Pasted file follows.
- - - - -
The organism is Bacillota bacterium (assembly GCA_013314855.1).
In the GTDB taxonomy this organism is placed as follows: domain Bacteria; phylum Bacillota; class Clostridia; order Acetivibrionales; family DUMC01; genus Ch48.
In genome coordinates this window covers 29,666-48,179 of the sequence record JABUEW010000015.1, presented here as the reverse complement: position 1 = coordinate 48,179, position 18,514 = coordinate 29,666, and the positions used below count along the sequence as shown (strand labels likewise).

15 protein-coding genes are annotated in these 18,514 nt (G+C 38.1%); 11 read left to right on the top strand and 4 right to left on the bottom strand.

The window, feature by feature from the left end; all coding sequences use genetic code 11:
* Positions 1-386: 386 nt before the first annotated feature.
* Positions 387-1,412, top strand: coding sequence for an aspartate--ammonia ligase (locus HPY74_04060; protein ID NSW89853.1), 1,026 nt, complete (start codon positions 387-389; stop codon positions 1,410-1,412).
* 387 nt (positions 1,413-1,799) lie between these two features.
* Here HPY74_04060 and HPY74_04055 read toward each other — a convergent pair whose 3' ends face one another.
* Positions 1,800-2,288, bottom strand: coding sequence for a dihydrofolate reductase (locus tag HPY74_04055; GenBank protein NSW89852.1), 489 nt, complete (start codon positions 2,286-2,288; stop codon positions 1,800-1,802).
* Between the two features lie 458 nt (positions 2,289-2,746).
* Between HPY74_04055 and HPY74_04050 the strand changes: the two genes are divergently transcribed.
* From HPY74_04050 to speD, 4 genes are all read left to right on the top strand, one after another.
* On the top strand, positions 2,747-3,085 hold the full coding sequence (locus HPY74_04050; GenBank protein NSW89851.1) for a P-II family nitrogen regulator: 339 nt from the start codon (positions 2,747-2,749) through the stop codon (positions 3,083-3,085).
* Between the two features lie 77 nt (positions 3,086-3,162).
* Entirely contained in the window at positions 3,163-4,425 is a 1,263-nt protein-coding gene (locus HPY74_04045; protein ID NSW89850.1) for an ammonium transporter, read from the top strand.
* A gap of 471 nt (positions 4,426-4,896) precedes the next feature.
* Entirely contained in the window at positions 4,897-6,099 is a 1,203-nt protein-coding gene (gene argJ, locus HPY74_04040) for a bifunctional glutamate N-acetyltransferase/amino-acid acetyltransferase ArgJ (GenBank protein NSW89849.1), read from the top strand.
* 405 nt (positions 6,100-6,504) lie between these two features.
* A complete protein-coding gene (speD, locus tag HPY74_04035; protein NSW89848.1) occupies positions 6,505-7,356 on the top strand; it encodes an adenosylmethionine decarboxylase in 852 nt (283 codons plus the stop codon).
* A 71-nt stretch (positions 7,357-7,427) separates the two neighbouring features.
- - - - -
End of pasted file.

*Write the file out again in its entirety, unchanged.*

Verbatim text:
The organism is Bacillota bacterium (assembly GCA_013314855.1).
In the GTDB taxonomy this organism is placed as follows: domain Bacteria; phylum Bacillota; class Clostridia; order Acetivibrionales; family DUMC01; genus Ch48.
In genome coordinates this window covers 29,666-48,179 of the sequence record JABUEW010000015.1, presented here as the reverse complement: position 1 = coordinate 48,179, position 18,514 = coordinate 29,666, and the positions used below count along the sequence as shown (strand labels likewise).

15 protein-coding genes are annotated in these 18,514 nt (G+C 38.1%); 11 read left to right on the top strand and 4 right to left on the bottom strand.

The window, feature by feature from the left end; all coding sequences use genetic code 11:
* Positions 1-386: 386 nt before the first annotated feature.
* Positions 387-1,412, top strand: coding sequence for an aspartate--ammonia ligase (locus HPY74_04060; protein ID NSW89853.1), 1,026 nt, complete (start codon positions 387-389; stop codon positions 1,410-1,412).
* 387 nt (positions 1,413-1,799) lie between these two features.
* Here HPY74_04060 and HPY74_04055 read toward each other — a convergent pair whose 3' ends face one another.
* Positions 1,800-2,288, bottom strand: coding sequence for a dihydrofolate reductase (locus tag HPY74_04055; GenBank protein NSW89852.1), 489 nt, complete (start codon positions 2,286-2,288; stop codon positions 1,800-1,802).
* Between the two features lie 458 nt (positions 2,289-2,746).
* Between HPY74_04055 and HPY74_04050 the strand changes: the two genes are divergently transcribed.
* From HPY74_04050 to speD, 4 genes are all read left to right on the top strand, one after another.
* On the top strand, positions 2,747-3,085 hold the full coding sequence (locus HPY74_04050; GenBank protein NSW89851.1) for a P-II family nitrogen regulator: 339 nt from the start codon (positions 2,747-2,749) through the stop codon (positions 3,083-3,085).
* Between the two features lie 77 nt (positions 3,086-3,162).
* Entirely contained in the window at positions 3,163-4,425 is a 1,263-nt protein-coding gene (locus HPY74_04045; protein ID NSW89850.1) for an ammonium transporter, read from the top strand.
* A gap of 471 nt (positions 4,426-4,896) precedes the next feature.
* Entirely contained in the window at positions 4,897-6,099 is a 1,203-nt protein-coding gene (gene argJ, locus HPY74_04040) for a bifunctional glutamate N-acetyltransferase/amino-acid acetyltransferase ArgJ (GenBank protein NSW89849.1), read from the top strand.
* 405 nt (positions 6,100-6,504) lie between these two features.
* A complete protein-coding gene (speD, locus tag HPY74_04035; protein NSW89848.1) occupies positions 6,505-7,356 on the top strand; it encodes an adenosylmethionine decarboxylase in 852 nt (283 codons plus the stop codon).
* A 71-nt stretch (positions 7,357-7,427) separates the two neighbouring features.